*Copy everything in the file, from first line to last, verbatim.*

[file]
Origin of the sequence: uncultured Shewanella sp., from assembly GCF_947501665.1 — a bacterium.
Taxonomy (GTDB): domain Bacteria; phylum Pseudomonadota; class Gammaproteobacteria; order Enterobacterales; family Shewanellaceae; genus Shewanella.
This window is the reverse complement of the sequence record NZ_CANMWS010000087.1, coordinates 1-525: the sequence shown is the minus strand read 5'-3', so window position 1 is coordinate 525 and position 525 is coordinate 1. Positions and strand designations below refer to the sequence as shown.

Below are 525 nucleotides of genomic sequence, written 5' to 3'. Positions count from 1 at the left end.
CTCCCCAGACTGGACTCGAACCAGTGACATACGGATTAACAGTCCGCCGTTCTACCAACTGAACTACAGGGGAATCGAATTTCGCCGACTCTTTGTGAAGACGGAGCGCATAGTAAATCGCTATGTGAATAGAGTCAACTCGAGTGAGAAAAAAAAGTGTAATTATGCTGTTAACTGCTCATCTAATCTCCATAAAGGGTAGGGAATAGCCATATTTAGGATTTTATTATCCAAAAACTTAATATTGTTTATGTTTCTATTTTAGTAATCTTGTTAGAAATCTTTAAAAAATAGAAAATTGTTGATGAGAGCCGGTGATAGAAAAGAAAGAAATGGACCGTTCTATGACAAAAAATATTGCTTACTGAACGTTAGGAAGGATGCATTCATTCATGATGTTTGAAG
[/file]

Origin of the sequence: uncultured Shewanella sp., from assembly GCF_947501665.1 — a bacterium.
Taxonomy (GTDB): domain Bacteria; phylum Pseudomonadota; class Gammaproteobacteria; order Enterobacterales; family Shewanellaceae; genus Shewanella.
This window is the reverse complement of the sequence record NZ_CANMWS010000087.1, coordinates 1-525: the sequence shown is the minus strand read 5'-3', so window position 1 is coordinate 525 and position 525 is coordinate 1. Positions and strand designations below refer to the sequence as shown.

Below are 525 nucleotides of genomic sequence, written 5' to 3'. Positions count from 1 at the left end.
CTCCCCAGACTGGACTCGAACCAGTGACATACGGATTAACAGTCCGCCGTTCTACCAACTGAACTACAGGGGAATCGAATTTCGCCGACTCTTTGTGAAGACGGAGCGCATAGTAAATCGCTATGTGAATAGAGTCAACTCGAGTGAGAAAAAAAAGTGTAATTATGCTGTTAACTGCTCATCTAATCTCCATAAAGGGTAGGGAATAGCCATATTTAGGATTTTATTATCCAAAAACTTAATATTGTTTATGTTTCTATTTTAGTAATCTTGTTAGAAATCTTTAAAAAATAGAAAATTGTTGATGAGAGCCGGTGATAGAAAAGAAAGAAATGGACCGTTCTATGACAAAAAATATTGCTTACTGAACGTTAGGAAGGATGCATTCATTCATGATGTTTGAAG